There was a crucial turning point towards a whole new level of suffering for one of the victims. This turning point happened when Marie Adler, the first accuser, began to be doubted. A seed of doubt was first planted into the case by Marie’s former foster mom. There is a very telling scene where the foster mom is talking to a detective and sharing her suspicions of fabrication. These expressed suspicions depicted the real life foster mom who claimed that Marie’s response was not emotional enough, that she was not making eye contact, and that she found it suspicious that Marie had told several people. This was the sudden gateway to Marie being berated, belittled, and bullied by investigators. Which then led to Marie claiming and being charged for, false reporting.  What this spiraled into can traced back to the assumption that there is a “right” or “normal” way to respond to such experiences.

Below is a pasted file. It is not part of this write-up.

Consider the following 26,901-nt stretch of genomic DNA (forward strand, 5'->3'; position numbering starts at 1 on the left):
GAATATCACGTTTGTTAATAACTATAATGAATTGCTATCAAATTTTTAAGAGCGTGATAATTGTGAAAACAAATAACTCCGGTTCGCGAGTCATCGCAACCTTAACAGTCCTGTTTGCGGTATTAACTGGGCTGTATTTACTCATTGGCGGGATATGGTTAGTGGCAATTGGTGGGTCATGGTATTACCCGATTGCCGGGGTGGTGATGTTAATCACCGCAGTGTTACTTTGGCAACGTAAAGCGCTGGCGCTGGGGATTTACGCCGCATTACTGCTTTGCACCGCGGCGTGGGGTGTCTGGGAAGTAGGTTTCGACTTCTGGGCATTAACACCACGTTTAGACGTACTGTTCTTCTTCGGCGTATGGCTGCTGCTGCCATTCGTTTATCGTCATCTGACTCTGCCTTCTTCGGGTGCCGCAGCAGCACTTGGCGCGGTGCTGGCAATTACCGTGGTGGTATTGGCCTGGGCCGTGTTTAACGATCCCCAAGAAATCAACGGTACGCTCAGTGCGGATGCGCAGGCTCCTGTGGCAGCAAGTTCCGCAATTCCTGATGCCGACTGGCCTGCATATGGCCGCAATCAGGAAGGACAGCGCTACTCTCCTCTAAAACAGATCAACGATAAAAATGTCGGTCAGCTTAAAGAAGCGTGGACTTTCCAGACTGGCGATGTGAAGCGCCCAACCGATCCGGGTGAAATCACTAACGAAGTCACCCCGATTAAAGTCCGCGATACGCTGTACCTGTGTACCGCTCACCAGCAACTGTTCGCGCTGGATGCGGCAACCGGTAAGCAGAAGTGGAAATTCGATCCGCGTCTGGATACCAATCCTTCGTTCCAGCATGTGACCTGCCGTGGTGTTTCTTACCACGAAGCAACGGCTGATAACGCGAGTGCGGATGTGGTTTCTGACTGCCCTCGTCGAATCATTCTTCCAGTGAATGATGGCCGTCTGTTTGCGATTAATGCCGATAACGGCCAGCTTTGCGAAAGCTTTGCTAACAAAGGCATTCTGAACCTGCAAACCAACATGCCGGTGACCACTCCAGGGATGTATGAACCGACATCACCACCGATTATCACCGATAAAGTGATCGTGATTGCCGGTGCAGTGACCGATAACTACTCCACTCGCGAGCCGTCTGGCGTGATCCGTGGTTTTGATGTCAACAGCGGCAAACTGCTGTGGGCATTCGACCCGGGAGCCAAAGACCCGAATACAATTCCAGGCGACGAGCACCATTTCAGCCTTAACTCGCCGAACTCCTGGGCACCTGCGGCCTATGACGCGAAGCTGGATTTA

Scene one of episode two further drives this point home as we are introduced to a bubbly, communicative, warm woman who is sharing her own eerily similar story to that of Marie’s. The stark difference, however, is that she is not curled up in a ball grasping for words to report to the police. She, instead, is delightfully direct and detailed. She is deemed “dependable.” Marie was dismissed as “troubled.” Yet trauma is trauma. And its validity can not be measured systematically. Trauma will inevitably affect the inflicted. No amount of running or hiding or stuffing or shouting will make it disappear. But exactly when and how it will be responded to is not determined by our own prideful scrutiny.